The Block comes in contact with a lot of talented writers, individuals with the gift of the pen. We rarely see those writers get a platform where they can do more than be witty pop culture analyst or metronomes for adjusting cultural norms. Today, and every Friday in the month of July, we are going to give writers a platform to display their talents in whatever way they see fit. Whether it is a short story, poem, or essay, it’s their world, The Block their stage. Be sure to let us know what you think about the writers work. Today we feature a short story from Henry Ramon a native of Chicago, IL who is working on a book about his upbringin in the GO,and a book documenting the current murder spree ripping through the city. This is some of his early work. Enjoy the read and let us know what you think.
I used to have this dream that would freak me out. I wouldn’t have it all the time but it occurred often enough for me remember it in vivid detail. On the nights I would have it, I would rip myself from my sleep, gasping for air like I was drowning in the sweat that soaked my sheets. This dream always happened at the same time of night or morning (depending on how you look at it). And it was always the same, the exact same dream every time. On the occasions I shared a bed, I worried about the dream shoving me awake and rousing my visitor as well. I worried about having to explain why I couldn’t breathe, why my hands wouldn’t stop shaking, and why I would not go back to sleep.
The strange thing is this nocturnal meeting was not a nightmare, at least not in the traditional sense. There was no boogey man, or falling from some unidentified tall object. There was nothing, in and of itself, remotely frightening. But the emotion behind the dream was dreadful. It was enough to ruin my entire day. Not only did it wake me up before the crack of dawn, but it created a sort of melancholy mood to the rest of my day. It drained me of any momentum or spark I may have had. I can’t count how many great days were stolen from me by this dream. However, I am certain that if combined it would be enough to account for academic and personal shortcomings for the past few years. This thing was a delicate thief, striking without warning or pattern, moving in and out of the shadows with an intricate knowledge of my every blind spot. Never returning often enough to be a constant danger, but heisting enough to always be on the forefront of the back of my mind. Dangling ever so close to the surface, but only coming to light too late to be stopped. Another great day gone, and me thinking it had been too long since we last met. 4:22 am.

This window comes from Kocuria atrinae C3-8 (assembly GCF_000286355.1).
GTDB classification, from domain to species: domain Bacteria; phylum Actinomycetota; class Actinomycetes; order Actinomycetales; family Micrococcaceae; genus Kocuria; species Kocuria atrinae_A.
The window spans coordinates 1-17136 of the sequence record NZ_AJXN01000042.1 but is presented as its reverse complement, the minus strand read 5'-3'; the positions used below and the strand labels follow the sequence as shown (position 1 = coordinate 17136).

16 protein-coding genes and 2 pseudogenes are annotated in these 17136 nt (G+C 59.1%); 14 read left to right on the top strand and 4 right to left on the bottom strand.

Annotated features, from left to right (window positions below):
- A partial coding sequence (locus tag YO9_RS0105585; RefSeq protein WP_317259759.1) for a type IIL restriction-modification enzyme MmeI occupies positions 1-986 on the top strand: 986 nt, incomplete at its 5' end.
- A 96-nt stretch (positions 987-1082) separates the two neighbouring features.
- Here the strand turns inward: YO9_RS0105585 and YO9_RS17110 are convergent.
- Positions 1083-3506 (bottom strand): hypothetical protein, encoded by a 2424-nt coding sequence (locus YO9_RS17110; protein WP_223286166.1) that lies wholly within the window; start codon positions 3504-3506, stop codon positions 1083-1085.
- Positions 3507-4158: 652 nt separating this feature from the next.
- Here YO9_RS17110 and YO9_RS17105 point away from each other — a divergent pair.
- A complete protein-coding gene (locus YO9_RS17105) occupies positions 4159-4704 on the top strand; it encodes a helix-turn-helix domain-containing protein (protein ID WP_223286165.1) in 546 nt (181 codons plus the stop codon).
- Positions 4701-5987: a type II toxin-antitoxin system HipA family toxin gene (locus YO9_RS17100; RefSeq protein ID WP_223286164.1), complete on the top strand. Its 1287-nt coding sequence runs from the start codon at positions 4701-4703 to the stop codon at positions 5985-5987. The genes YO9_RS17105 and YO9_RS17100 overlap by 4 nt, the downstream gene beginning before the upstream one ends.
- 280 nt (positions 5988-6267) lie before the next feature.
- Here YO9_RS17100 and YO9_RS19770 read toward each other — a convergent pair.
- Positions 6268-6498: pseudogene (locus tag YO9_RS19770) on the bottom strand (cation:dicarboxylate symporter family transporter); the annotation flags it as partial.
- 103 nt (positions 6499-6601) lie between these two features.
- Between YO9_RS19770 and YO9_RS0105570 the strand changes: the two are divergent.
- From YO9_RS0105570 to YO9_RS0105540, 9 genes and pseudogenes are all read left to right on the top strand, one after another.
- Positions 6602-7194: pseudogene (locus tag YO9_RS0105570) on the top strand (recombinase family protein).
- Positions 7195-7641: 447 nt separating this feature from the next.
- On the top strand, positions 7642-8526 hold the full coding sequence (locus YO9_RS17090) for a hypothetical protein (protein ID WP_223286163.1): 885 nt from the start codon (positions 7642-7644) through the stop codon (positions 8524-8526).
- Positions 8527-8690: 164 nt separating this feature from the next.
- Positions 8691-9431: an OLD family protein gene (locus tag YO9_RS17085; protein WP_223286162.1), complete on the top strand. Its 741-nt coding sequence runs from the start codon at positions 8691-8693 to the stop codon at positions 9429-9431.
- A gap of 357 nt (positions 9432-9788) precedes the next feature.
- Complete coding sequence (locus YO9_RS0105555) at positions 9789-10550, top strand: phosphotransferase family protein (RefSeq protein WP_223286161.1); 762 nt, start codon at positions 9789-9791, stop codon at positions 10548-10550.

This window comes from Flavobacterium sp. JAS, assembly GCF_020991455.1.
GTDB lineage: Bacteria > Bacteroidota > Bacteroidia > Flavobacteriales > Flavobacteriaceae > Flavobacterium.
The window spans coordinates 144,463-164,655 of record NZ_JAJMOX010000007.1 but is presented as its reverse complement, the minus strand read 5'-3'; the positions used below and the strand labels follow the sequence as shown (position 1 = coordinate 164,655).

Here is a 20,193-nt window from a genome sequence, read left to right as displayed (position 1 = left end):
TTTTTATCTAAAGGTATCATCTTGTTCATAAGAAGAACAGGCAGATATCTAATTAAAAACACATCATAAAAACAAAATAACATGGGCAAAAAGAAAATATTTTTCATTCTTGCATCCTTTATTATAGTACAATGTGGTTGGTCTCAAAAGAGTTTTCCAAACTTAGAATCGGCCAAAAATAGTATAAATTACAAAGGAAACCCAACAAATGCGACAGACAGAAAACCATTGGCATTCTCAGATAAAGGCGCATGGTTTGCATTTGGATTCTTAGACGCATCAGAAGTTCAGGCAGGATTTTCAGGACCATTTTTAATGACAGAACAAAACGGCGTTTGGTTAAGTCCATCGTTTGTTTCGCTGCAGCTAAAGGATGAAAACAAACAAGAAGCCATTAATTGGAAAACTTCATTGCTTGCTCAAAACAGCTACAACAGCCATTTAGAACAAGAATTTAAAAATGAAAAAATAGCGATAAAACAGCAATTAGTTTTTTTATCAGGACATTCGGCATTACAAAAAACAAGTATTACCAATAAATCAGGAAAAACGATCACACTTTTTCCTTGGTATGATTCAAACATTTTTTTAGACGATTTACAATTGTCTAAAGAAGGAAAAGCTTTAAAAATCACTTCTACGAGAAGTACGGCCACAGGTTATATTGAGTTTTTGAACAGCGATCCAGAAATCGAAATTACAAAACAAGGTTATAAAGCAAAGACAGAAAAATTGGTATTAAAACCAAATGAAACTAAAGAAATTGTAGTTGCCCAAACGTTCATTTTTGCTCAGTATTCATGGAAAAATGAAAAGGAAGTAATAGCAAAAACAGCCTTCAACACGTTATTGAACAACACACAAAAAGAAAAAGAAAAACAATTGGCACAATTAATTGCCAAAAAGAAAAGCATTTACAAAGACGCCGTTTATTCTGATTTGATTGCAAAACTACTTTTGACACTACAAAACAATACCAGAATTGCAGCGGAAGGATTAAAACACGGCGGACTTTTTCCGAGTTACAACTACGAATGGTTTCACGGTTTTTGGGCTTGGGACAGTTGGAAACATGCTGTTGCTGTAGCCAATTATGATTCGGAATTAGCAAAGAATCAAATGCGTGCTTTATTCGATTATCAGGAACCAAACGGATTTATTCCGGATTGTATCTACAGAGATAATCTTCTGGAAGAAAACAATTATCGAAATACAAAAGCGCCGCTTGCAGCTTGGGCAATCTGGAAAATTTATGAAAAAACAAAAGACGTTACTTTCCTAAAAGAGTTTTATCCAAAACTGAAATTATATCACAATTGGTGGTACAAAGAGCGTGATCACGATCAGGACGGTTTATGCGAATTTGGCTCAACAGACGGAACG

That was when the dream happened and it was the time in the dream, never a minute more nor a minute less. I would suddenly be in a room Spartan in its décor, nothing out of place, functional and precise. There were floor to ceiling windows with a view of an anonymous skyline. The room had cold hardwood floors I could feel seeping the last warmth in the room from my bare feet. There is an alarm clock on a metal side table, 4:22 am glows neon red reflecting off a glass filled with brown liquor. This is the only light in the room, somehow even the light from the skyline can’t seem to reach me where I sit. I sit, alone, in a leather chair with wooden studs tracing its contours. The only sound in the room is me, I am crying. I often thought of staying in the dream to see the clock turn, but it was too much. The emotion behind it was too thick, I had to breathe.
This dream was doppelganger, always larking in the background threating to ruin my day. Like a natural disaster, I never had a warning when it would strike next and by the time it was upon me, it was too late to do anything but endure. I endured until the frequency of this dream started to tune out my everything. After weeks of being snatched from bed, with the red eyes of my tormentor staring at me blinking 4:22 am, I decided that enduring was no longer an option; conquering this monster became my only goal. As much as I tried to decipher the code, I could not unlock the safe. I tried to talk about the dream with my family and friends with the hope that discussing it and figuring it out while conscious would trigger an end to the dream’s existence in my subconscious. None of the talking worked. It was interesting to watch my friends do their best impersonation of Joseph. One by one my friends and I fell short of Joseph, landing on the magistrates useless interpretations.